Sam Goodchild in his own waters
Sam Goodchild is one of those Britons who have made the world their garden. He rarely visits his native England, and when his job as a sailor gives him the chance, it's with great pleasure that he returns to Portsmouth, the Solent, the Isle of Wight and his many friends. This will be the case on July 22, at the start of the Rolex Fastnet race, 50th edition, the great Franco-British Classic which will muster some 500 boats in the Solent, including 28 Imocas. A long-distance sailor who loves wide open spaces and distant horizons, Sam is particularly fond of this race from Cowes to Cherbourg, via the famous Fastnet lighthouse in the south-west of Ireland, a 700 miles contact regatta full of marine subtlety, within sight of the Cornish coast, across the formidable Irish and Celtic seas. There, in the company of Antoine Koch, he will continue to tame his FOR THE PLANET, the most successful Imoca boat in recent years, which he intends to lead to the top of the podium in his ultimate goal, the 2024-25 Vendée Globe.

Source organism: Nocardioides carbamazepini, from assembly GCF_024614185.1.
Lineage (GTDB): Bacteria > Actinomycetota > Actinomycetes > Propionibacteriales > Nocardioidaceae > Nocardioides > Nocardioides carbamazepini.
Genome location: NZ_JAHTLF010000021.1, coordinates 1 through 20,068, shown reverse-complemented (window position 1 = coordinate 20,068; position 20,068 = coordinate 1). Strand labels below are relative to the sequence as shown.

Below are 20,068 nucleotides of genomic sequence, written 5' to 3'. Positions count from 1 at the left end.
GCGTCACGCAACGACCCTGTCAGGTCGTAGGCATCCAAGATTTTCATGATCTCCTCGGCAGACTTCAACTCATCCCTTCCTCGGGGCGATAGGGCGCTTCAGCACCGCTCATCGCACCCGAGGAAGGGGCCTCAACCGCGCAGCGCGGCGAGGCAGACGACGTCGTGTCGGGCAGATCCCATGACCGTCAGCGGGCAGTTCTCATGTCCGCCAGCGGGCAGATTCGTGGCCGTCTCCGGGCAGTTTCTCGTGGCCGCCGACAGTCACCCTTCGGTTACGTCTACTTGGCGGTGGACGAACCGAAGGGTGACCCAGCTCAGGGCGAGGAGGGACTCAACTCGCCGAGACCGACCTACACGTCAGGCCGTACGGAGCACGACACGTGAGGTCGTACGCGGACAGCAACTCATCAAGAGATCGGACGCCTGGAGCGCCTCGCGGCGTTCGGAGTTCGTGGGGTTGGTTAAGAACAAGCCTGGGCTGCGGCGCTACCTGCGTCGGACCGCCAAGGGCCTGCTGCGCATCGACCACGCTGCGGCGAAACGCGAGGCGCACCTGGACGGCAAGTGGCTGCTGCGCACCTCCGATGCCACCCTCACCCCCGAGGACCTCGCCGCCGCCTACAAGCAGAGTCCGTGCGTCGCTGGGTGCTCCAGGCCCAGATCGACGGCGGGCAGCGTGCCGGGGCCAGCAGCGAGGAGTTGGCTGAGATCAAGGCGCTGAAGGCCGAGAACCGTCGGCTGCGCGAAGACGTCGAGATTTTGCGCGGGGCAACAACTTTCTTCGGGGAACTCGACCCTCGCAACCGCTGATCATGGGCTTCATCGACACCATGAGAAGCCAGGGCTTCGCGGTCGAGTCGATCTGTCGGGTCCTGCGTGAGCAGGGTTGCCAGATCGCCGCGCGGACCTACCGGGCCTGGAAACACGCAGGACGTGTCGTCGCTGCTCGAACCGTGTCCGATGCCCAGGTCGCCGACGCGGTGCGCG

"I've done a lot of sailing in the English Channel, along the south coast of England. I've got a lot of friends there, who are also taking part in the Fastnet race. So it's a great opportunity for me to come back to England. The Rolex Fastnet race is a superb race, with countless strategic and tactical difficulties. There are a lot of coastal navigations, which require a lot of vigilance. Vigilance again, particularly at the start and in the Solent, where there are so many boats on the water. Imocas aren't made for contact racing, as our large headsails block all immediate visibility. But it's a necessary step and a very interesting test to keep improving. The course is great, and we're expecting three very intense days, with lots of maneuvering. With Antoine (Koch), we continue to ask ourselves the right questions, to analyze our performances, good or bad. In this respect, Antoine is an exceptional partner. He knows FOR THE PLANET like the back of his hand, and has designed some of today's top-performing boats (FOR PEOPLE). As a racer and designer, he has a unique perspective and a highly relevant vision of all aspects of sailing. At the start of the FOR THE PLANET project, we share the same philosophy, the same questioning approach. We don't feed on certainties, but rather nurture permanent doubt and perpetual questioning. We're getting more and more comfortable with our Verdier 2019 design, and we rely on an exceptional team, the TR Racing teams, who enable us to approach the races with a great deal of serenity. The new designs are more seaworthy, with their very "rocky" hulls and large foils. But we're not far behind them. There's a real homogeneity at the head of the Imocas fleet. The boats are good, and so are the racers. I'm training hard, because I can't stay calm for very long."